That's all for now. Will keep experimenting and following along here.

cabellcoffee

#104: Post by cabellcoffee »

I got my Kruve in the mail the other day. I was pretty excited for it, but found that having such a uniformed size is almost detrimental to the full flavor experience of that coffee. Even as I type this I am thinking - is that really how I feel? But yes, I think it is. I will be experimenting with adding sieved fines back to the sifted coffee in a controlled amount.
Some amount of fines are necessary to provide complexity to the flavor, although I can't quantify that yet. I'm working to push my extractions higher to something around 22%-24% and hopefully that will taste more dynamic. Does anybody have experience adding small amounts of fines to the slurry later in the brew process? So many ideas, so many sifting. Its a nice tool to have, but figuring out how to use it best is important. Definitely a learning curve.

Oh, and I'm grinding with a Baratza Forte, using a temp controlled Bonavita + Acaia scales and an Atago refractometer in my analysis of the Kruve.

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Eastsideloco
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#105: Post by Eastsideloco »

That's also my general experience with sieves. A couple pages back Tom Chips notes that he has good results with updosing sieved grounds, pushing his water to coffee ratio to 12:1 or similar. That kind of piqued my interest. While I haven't had a chance to try this yet, it seems like could improve the flavor in the cup.

Previously, I've removed fines, kept my brew ratio more of less the same (around 16:1), and tried grinding finer to make up for the flavors that were getting lost. This never worked satisfactorily for me. Maybe updosing is the answer?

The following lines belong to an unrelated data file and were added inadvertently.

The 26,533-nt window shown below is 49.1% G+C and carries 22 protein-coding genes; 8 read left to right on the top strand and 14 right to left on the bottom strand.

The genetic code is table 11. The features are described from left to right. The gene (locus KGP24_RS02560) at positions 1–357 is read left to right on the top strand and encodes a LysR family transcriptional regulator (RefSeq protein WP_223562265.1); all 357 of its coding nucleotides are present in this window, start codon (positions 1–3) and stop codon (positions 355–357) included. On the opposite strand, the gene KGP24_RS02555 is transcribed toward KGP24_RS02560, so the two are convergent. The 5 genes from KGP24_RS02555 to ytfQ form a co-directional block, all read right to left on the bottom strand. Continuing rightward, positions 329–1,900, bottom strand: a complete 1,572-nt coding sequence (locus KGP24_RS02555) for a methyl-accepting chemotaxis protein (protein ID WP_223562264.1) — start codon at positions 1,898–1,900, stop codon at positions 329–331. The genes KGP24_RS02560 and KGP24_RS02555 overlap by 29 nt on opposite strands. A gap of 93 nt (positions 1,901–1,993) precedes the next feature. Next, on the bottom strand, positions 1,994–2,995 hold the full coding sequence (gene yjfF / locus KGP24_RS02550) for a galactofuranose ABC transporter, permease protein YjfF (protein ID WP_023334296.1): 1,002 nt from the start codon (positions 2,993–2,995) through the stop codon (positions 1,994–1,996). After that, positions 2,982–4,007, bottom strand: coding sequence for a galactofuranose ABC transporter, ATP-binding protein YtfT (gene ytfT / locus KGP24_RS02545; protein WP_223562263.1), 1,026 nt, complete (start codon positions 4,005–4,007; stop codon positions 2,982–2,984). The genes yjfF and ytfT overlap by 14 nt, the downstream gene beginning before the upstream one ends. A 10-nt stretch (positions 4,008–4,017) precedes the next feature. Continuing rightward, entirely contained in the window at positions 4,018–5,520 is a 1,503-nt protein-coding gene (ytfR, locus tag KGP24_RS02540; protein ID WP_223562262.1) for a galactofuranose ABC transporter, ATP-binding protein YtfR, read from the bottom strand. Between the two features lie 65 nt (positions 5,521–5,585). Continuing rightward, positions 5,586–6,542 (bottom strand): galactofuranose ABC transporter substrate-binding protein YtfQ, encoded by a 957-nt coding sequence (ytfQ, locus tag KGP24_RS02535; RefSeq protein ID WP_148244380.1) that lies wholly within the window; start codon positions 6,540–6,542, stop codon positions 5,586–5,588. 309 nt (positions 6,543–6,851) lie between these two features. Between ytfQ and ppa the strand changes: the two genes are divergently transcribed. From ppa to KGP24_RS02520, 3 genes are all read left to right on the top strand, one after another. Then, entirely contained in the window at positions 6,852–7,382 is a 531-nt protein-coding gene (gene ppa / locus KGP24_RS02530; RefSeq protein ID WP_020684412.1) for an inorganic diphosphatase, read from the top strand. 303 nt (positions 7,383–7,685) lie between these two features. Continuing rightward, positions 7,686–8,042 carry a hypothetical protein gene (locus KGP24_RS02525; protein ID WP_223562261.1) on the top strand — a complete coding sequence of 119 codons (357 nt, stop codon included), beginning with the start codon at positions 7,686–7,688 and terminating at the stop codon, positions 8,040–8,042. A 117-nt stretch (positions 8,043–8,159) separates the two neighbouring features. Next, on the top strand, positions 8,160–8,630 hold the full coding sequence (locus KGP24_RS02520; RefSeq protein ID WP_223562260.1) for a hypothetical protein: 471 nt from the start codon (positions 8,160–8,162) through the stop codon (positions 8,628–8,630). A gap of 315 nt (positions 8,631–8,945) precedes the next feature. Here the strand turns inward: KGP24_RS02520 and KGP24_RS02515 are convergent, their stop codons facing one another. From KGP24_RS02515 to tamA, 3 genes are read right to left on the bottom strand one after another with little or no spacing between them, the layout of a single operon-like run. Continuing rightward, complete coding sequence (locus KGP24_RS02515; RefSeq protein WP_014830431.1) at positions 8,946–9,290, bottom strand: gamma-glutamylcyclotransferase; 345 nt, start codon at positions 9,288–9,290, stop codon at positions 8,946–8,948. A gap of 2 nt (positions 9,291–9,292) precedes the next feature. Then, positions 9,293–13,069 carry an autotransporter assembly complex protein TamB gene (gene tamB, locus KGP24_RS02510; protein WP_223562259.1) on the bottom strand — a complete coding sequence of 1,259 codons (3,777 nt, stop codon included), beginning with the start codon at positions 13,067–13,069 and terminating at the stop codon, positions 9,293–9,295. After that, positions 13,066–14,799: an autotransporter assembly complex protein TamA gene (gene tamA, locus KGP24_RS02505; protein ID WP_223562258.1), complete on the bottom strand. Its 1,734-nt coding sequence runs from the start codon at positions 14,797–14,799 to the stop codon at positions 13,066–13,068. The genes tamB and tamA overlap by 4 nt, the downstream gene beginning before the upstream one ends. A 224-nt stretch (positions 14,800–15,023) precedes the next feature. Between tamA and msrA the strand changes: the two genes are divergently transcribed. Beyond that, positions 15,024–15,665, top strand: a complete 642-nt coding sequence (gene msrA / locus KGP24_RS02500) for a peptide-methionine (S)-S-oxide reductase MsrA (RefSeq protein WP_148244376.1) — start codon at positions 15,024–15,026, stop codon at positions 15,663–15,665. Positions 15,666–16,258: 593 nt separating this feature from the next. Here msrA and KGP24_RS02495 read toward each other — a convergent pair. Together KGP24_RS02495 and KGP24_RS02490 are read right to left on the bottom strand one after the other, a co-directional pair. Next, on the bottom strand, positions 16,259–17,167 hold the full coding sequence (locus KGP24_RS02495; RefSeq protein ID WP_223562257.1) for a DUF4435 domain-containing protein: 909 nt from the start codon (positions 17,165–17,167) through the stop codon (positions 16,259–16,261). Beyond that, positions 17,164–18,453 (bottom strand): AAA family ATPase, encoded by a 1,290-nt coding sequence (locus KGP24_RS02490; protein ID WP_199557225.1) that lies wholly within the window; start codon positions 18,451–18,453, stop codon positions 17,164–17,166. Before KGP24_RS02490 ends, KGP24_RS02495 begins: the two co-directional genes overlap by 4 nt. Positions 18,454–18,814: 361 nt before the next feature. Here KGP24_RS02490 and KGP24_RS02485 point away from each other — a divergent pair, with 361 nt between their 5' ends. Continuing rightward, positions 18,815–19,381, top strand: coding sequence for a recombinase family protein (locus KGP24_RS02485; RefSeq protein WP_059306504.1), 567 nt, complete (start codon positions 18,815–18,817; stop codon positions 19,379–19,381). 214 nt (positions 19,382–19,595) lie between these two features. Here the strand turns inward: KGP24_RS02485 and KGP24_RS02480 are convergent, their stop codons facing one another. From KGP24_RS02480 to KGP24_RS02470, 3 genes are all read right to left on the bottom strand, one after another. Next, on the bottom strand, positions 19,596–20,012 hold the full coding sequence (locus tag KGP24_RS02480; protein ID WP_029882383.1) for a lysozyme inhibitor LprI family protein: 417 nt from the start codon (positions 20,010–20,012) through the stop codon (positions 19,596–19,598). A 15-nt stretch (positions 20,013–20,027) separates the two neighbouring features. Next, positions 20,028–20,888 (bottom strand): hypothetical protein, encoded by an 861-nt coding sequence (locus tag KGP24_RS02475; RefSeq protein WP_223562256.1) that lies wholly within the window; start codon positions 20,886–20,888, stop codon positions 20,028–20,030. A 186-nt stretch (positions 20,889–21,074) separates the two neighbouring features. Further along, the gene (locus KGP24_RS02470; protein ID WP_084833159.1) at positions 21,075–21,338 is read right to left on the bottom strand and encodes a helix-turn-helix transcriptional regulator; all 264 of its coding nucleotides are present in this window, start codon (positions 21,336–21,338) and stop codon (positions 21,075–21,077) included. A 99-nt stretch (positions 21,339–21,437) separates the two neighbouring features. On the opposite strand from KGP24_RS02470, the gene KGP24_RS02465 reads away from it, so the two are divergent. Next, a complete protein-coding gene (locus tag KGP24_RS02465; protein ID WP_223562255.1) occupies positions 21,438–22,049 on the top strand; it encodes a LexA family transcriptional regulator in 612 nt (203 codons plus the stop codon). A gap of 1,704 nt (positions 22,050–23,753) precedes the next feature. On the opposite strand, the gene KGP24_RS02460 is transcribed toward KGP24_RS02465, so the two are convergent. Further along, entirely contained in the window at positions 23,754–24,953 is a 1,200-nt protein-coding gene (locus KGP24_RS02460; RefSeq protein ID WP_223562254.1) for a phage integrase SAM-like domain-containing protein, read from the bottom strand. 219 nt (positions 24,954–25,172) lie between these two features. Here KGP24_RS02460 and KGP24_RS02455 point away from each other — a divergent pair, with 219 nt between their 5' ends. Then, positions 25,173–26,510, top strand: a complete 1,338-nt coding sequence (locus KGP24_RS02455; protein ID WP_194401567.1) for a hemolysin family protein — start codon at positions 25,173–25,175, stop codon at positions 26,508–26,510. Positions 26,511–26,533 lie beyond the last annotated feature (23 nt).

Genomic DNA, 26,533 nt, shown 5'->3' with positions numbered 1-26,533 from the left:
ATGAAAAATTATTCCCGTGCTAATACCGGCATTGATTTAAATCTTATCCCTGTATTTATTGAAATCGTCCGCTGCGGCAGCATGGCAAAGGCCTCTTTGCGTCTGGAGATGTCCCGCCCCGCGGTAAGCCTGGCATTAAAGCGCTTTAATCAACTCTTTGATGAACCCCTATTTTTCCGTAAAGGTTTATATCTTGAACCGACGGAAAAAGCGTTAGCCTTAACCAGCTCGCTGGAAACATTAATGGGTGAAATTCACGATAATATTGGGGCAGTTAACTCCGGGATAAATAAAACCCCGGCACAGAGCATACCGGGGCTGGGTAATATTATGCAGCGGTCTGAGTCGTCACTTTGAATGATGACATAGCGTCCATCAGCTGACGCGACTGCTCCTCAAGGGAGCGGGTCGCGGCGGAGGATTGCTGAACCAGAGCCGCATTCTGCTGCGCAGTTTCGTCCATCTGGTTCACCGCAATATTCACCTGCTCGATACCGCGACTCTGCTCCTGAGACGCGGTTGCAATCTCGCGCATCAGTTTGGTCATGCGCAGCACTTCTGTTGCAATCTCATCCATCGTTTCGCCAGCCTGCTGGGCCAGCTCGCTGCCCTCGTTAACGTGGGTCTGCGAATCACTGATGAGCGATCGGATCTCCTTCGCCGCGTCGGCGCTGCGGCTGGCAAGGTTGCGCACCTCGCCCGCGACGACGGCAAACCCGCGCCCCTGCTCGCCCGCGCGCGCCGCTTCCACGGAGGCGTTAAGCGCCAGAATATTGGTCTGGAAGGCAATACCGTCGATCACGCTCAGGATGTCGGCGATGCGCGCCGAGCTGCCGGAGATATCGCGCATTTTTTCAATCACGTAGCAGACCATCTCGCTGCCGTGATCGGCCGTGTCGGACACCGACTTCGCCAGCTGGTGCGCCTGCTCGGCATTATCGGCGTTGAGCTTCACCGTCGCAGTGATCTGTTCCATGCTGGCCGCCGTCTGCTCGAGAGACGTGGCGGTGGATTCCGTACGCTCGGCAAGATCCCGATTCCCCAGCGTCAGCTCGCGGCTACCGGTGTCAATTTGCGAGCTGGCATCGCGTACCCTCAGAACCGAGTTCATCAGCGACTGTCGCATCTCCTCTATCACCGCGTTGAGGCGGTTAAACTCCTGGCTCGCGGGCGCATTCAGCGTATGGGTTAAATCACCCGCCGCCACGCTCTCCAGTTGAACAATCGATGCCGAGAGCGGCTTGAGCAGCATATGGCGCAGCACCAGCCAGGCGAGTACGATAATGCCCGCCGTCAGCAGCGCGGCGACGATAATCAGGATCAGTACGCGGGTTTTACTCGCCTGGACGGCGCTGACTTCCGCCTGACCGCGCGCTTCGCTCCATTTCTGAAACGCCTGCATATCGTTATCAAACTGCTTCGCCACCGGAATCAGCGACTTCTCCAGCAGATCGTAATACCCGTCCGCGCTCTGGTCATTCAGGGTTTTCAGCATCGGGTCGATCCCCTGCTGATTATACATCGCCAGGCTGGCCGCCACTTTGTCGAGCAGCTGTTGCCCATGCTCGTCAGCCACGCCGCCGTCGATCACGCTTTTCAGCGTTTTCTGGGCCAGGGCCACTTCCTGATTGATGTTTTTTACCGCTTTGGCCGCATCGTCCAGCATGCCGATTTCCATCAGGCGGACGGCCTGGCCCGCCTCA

Otherwise, i've heard people talk about adding fines back in to immersion brews late in the process to avoid over extraction. Seems like you could try something similar with a pourover, adding fines before a late pulse.

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yakster
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#106: Post by yakster »

I tried my Giotto Rocket Blower on the sieves this morning. It did give the kitchen the wonderful smell of ground coffee, and make a mess in the kitchen sink with coffee powder, but didn't do much to get rid of clogged holes. Rinsing under the kitchen sprayer still seems to work the best, though I've yet to try a microfiber cloth. I do use an acid brush to brush the sieves a bit for clogs with varying results.

A shop vac might work better.

I'm still enjoying the coffee that I'm getting with the sieves and my BraZen. I'm going to try a cold brew batch with larger sieves once I roast up a nice Ethiopian.
-Chris

LMWDP # 272

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TomC
Team HB

#107: Post by TomC »

cabellcoffee wrote:I got my Kruve in the mail the other day. I was pretty excited for it, but found that having such a uniformed size is almost detrimental to the full flavor experience of that coffee. Even as I type this I am thinking - is that really how I feel? But yes, I think it is...